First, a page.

Today, October 19, is National Seafood Bisque Day. Although I am not making seafood bisque today I want to share with you a recipe that is based on a copycat recipe for Lobster Fondue that used to be on the appetizer menu at Red Lobster®. As you all know me, I can never leave well enough alone, although I had a good reason for it this time: I wanted a main course, not an appetizer, so although we refer to this as Lobster Fondue, it is not a fondue, per se, but much closer to a bisque; you eat it with a spoon, not just dip bread into it. Oh, and I serve this in bread bowls. Next time I make it I will upload the photos here, so for now, just let your imagination float along with my ship of seafood deliciousness.
You need to make your bread bowls, although you can use large kaiser rolls, hollowed out, if you aren't game to make your own. Sometimes I really cheat and use fresh, or frozen, pizza dough from the supermarket. If its frozen you'll need to allow time for it to thaw before you can shape it.
Okay, get your dough thawed out, or through its first rise, if you are making it fresh. I make 2 bread bowls for each pound of purchased pizza dough, or 8 from a single bread dough recipe. I found both six and eight ounce chicken pot pie tins in the supermarket, which I have yet to use for chicken pot pie, I use them, instead to shape the bread bowls and they are just perfect--either size. I use the larger ones first (only have five), then use the smaller ones for the extra dunking bread, but I am getting ahead of myself.
Spray the tins with non-stick spray, or grease them well with Crisco® or olive oil (whatever did I do before non-stick spray?) Place the tins on two sheet pans so you can handle them easier. Roll the dough into balls, put into the tins, turning once to grease the whole wad, ending with the prettier side facing up. Cover loosely with greased plastic wrap and a kitchen towel and let rise for an hour or so. Can't fill in the hour or so because each dough will rise differently due to your location, the temperature in the room, the time of year, you know the drill. Bake them at 350° F die 15-20 minutes, nicely browned. Remove them from the oven, but not from the tins. Let them cool. When they have cooled, you can hollow them out, reserving the tops and inside fluff. I usually take a very sharp knife and insert it on a diagonal into the bread about 3/4 of an inch from the side. then, carefully cut around the bread, making sure you don't go through the bottom. When you reach the starting point withdraw the knife and gently lift the top of the bread off. You have a pointy wedge of bread. Then you can reach inside and pull away more of the inside dough. I do leave a coating of bread in the bowl, helps to absorb the liquid that it is going to be holding in a little while! I usually toast the bread that is not attached to the top, or lid, as I like to call it, but you can if you'd like. I slice the breads that I don't need as bowls and toast them up as well for dunking (see I told you I'd tell you about the extra dunking bread.) You can also use crackers, if you'd like. Remember: this is YOUR KITCHEN, YOU ARE IN CHARGE!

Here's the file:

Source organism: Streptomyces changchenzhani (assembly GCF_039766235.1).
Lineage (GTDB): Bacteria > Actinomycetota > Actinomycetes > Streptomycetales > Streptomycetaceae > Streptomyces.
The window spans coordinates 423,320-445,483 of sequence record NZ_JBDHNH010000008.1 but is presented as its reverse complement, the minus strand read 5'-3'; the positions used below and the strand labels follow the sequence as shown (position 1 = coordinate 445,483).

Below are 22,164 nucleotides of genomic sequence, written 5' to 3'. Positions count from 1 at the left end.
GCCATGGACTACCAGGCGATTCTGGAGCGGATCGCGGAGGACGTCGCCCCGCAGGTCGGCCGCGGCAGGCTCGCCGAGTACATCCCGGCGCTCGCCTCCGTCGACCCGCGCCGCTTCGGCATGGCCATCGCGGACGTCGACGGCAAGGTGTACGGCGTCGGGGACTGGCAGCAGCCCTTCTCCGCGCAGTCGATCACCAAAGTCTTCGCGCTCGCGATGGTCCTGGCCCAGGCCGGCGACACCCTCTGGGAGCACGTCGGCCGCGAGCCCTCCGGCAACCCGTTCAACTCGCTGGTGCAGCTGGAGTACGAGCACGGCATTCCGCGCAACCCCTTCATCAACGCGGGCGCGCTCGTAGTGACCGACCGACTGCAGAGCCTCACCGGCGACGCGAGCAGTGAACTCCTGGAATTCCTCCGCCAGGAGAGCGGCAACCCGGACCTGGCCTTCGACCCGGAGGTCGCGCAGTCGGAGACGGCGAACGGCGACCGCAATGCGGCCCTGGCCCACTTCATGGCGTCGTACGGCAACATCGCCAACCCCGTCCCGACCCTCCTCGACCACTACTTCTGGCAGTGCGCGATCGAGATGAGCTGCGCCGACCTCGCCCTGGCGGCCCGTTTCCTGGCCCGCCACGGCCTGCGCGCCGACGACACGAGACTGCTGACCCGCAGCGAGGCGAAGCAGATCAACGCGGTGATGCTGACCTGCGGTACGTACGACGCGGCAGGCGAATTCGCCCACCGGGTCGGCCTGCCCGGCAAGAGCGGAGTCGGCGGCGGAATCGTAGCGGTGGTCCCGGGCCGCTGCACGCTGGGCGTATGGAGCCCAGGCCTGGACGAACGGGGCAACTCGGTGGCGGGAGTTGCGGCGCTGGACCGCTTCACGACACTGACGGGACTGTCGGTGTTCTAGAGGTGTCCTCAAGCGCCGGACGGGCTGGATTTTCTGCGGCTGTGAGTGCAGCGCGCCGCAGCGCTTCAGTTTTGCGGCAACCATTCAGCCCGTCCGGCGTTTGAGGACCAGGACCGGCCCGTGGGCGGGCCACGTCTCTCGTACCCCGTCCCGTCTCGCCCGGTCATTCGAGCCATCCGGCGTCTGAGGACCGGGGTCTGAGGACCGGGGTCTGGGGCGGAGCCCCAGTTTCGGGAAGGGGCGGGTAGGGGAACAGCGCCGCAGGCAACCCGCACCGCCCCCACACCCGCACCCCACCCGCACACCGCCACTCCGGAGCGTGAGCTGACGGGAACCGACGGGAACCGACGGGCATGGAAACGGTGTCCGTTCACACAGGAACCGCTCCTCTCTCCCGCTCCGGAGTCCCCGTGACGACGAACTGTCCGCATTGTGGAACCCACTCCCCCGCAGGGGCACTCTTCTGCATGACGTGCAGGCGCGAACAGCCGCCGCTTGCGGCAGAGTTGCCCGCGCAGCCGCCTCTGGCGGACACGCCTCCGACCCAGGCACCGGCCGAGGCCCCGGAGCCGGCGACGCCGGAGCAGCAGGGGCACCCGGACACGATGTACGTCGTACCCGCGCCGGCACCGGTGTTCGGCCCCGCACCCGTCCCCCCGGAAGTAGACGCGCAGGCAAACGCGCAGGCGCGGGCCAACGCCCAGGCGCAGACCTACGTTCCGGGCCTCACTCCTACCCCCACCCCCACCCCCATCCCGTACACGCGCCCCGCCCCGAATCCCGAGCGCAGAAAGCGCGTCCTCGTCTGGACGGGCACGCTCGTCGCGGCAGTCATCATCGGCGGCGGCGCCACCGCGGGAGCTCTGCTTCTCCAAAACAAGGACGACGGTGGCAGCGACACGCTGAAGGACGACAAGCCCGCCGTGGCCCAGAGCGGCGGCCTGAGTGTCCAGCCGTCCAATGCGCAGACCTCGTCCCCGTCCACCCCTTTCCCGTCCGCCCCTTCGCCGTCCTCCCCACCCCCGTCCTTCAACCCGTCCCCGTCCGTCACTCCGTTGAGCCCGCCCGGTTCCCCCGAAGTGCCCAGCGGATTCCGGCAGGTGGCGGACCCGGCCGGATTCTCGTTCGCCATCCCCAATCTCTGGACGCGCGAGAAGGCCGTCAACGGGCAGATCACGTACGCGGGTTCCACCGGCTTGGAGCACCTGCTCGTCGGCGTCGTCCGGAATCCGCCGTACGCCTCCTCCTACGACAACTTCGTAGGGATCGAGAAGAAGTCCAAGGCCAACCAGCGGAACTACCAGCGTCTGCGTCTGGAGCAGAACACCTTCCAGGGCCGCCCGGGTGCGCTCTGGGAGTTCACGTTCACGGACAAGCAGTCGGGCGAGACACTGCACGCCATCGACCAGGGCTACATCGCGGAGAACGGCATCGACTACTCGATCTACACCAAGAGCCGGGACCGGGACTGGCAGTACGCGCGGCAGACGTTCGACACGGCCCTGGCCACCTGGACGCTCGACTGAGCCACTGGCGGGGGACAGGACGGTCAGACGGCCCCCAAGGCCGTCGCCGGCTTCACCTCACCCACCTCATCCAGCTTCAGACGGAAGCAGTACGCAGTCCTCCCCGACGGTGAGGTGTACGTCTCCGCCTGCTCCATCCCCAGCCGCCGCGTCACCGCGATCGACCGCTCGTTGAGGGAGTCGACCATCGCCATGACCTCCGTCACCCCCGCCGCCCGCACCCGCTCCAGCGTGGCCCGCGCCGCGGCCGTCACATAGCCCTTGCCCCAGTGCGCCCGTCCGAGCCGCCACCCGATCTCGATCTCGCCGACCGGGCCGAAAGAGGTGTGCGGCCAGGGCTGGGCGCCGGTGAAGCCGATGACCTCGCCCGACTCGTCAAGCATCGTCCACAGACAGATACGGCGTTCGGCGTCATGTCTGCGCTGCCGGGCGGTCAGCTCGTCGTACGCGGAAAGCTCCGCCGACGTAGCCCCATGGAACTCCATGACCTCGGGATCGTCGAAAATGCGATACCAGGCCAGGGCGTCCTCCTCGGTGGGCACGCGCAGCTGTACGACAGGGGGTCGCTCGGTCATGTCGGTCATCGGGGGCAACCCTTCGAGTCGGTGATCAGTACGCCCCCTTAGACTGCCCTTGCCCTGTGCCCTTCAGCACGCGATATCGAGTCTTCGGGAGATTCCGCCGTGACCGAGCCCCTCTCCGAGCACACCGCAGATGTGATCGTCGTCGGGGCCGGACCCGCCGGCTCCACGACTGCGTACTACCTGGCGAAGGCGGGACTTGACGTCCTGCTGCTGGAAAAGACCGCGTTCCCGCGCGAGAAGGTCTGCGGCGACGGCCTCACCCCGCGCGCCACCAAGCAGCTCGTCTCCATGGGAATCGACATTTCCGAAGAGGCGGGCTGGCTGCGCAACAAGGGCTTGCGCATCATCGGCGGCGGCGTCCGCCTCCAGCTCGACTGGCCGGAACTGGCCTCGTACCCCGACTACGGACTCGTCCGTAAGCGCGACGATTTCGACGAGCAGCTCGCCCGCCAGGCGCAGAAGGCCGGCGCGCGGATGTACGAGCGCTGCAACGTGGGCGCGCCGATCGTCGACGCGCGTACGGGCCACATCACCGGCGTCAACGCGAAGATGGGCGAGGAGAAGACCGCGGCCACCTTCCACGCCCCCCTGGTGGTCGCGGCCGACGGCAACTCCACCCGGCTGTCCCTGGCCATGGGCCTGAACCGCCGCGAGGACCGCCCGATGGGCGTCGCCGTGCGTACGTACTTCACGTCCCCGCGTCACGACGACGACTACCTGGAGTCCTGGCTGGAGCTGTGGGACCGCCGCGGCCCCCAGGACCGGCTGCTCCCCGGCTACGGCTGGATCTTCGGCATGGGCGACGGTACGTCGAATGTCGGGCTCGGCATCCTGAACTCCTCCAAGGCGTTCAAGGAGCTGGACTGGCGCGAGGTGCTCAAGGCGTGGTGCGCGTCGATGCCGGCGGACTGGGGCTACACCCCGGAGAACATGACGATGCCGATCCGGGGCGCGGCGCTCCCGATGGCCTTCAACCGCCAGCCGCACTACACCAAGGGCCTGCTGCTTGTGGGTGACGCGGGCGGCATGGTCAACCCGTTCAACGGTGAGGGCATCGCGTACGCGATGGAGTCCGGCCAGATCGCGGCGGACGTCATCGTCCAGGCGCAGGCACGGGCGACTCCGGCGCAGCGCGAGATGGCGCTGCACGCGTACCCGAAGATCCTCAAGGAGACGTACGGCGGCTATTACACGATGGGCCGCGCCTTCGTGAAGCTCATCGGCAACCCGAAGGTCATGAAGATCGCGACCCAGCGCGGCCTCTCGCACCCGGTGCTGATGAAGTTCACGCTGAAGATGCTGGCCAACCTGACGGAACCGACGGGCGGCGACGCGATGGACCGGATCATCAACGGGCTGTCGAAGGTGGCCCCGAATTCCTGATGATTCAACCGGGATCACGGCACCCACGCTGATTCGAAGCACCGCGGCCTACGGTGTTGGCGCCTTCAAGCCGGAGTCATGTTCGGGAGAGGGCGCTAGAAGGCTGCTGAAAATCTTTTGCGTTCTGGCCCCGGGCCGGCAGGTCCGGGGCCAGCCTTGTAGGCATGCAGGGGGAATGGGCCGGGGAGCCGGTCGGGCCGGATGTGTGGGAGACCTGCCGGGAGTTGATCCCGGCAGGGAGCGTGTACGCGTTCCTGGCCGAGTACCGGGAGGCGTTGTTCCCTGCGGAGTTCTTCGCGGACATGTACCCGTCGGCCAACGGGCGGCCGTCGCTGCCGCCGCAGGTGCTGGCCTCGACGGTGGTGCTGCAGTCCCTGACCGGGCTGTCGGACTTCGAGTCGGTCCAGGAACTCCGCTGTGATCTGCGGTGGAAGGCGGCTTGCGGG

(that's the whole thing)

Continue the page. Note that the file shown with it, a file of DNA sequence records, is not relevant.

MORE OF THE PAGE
That all takes longer than putting the "soup" together, but you have time while the dough raises and bakes so it really doesn't take as long as it might seem by reading all those instructions.
For the soup you need :
- 3/4 to 1 lb. raw shrimp any size, but you will be cutting big ones, peeled completely--RESERVE THE SHELLS
- 3/4 lb bay scallops
- crab legs, imitation crab (not here) or langostinos cooked and peeled, reserve the shells if you cook them (optional)
- 1-1/2 quarts water-divided
- 1-2 bottles clam juice (optional)
- 1/2 cup Sauterne (in this case go ahead & use the one from the grocery store, the real stuff is just so expensive the local liquor stores won't even carry it for me anymore)
- 1-1/4 lb. Velveeta Cheese (no, I am not kidding) cut into cubes
- 1/2 lb Swiss cheese shredded
- 1 red pepper diced to 1/4 inch dice (if you can find Ancient Sweets®- use them)
- 1/4 cup hot sauce (yes, you can use more)
- 1/4 teaspoon cayenne (more or less or omit if you want)
- 1/2 teaspoon paprika
- 1 cup cream or milk
- optional: roux, or flour/water paste to thicken if desired)
Cook the langostinos in one quart of water, if needed. Toss in the crab legs to heat, Peel shell, whatever, and throw the shells back in the water, Add the shrimp shells and cook until the shells turn pink, 6 minutes or so. Strain the shells out of the broth; KEEP THE BROTH. Toss in the scallops and shrimp, the rest of the water. Once the shrimp turn pink, lower the flame to low, keeping the broth warm. Transfer about 3 cups of the broth into another 8 quart pot, add the Sauterne, stir. Start adding the Velveeta and Swiss cheeses, in batches,stirring to melt in. Add the red pepper, the hot sauce and the spices. Stir until everything is smooth. Add the milk or cream (if you use milk it cannot come to a boil or it will curdle) taste and adjust for spice (here's where you add the extra hot stuff, more broth, or another bottle of clam juice if its too thick, more milk or cream if its too hot. Add the langostinos and/or crab legs
Ladle into bread bowls, that have been set in a soup bowl, don't worry about overflowing, just makes it look better, anyway. Prop the lid on the top, slightly askew. Serve with extra dunking bread toasts (or untoasted) and/or crackers.
Usually enough for 1 refilled bowl each, with a bit leftover--doesn't last long around here!
Yes, I know its not exactly the least expensive meal, but if you want something really special that doesn't really require heavy duty effort, there you go.
I promise to post photos next time I make this, probably not until December, though, as I want to wait for Austin to be home to make this again. He would probably kill me if I made it when he was away at school!
How are you going to celebrate National Seafood Bisque Day?